the search results, and demonstrated how the organization type labels are

displayed in the catalogue. As an aside, I should point out that in Evergreen

1.4 (due by the end of this summer), the labels are internationalized so that

different labels can be displayed depending on the locale in which you are

using the catalogue or staff client. Good news for those of us who work in

bilingual or multilingual libraries!

Now that we had records with copies attached and patrons registered in our

Evergreen instance, we were able to use the catalogue's "My Account" features

to try out features like sharable bookbags, account preferences, and the

account summary. Users also have the ability to specify their

own user names and to log in with those instead (which means that they can

simply remember their unique nickname rather than, say, a 14-digit barcode).

The first feature that the participants discovered, of course, was the

strong password enforcement feature. When a patron is registered, the system

automatically generates a random 4-digit password; however, this is not

considered to be a safe password, so when they log in they are forced to

change it to a longer password containing both numbers and letters.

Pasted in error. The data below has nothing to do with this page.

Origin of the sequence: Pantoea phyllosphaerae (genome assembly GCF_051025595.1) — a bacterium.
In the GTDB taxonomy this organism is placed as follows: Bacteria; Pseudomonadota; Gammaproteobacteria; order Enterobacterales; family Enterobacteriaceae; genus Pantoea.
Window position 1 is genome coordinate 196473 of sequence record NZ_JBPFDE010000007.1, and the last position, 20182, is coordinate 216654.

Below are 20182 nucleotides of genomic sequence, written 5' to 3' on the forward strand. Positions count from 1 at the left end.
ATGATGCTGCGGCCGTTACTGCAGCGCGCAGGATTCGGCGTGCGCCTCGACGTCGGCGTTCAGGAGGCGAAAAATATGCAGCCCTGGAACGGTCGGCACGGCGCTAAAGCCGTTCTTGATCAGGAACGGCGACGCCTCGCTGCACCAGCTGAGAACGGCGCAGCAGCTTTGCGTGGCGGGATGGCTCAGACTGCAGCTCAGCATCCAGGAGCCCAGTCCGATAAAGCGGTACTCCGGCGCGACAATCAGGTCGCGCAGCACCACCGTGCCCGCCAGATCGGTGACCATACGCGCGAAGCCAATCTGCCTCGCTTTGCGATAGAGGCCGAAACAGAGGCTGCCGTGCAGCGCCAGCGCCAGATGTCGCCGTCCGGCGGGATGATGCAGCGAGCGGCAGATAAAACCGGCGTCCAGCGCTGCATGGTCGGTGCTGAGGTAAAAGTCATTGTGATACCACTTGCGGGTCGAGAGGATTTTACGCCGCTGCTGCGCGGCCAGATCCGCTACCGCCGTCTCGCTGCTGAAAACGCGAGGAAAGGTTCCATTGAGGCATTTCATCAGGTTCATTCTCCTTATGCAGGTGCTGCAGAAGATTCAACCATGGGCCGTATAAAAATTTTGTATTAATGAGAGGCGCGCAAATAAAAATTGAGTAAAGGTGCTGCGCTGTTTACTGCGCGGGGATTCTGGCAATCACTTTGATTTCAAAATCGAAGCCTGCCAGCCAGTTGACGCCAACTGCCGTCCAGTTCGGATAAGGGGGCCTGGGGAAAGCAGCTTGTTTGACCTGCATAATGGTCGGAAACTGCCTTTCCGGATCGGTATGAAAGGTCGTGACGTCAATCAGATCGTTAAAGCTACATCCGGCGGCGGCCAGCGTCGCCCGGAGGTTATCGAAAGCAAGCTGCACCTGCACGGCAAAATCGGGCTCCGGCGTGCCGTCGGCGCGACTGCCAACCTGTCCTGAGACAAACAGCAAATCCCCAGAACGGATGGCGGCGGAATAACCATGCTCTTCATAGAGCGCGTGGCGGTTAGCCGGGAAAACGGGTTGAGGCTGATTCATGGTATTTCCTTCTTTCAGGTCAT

At this point, we also discovered a data validation bug: in the staff client,

it is possible to enter a user barcode that consists of letters and numbers.

However, in the catalogue, user barcodes containing letters are considered

invalid and the system will not even attempt to log that user in; it simply

rejects the barcode. I plan to ask E. to report this bug to the Evergreen

mailing list; it would be an excellent outcome of the workshop if participants

felt comfortable reporting problems to the mailing list, and reporting this

problem in particular would help improve the quality of Evergreen.

Things were going reasonably well, but we noticed that the system was

running into a problem if you tried to edit a bibliographic record after

you had already created or imported the record. I had rather fortunately

already experienced this problem (it is a result of different behaviour

regarding XML namespaces between different versions of LibXML2) and knew

that it had been fixed in So rather than trying to fix the problem

with the installed version of, I decided to try upgrading our

Evergreen system to the recently released to demonstrate to the

participants that the upgrade process was fast, reasonably well documented,

and not nearly as complicated as the install process. This was, by the way,

something Randy had urged me to do, so I blame him for the subsequent problems

we experienced (hah!).

The first problem is that the change from 1.2.1.x to 1.2.2.x requires the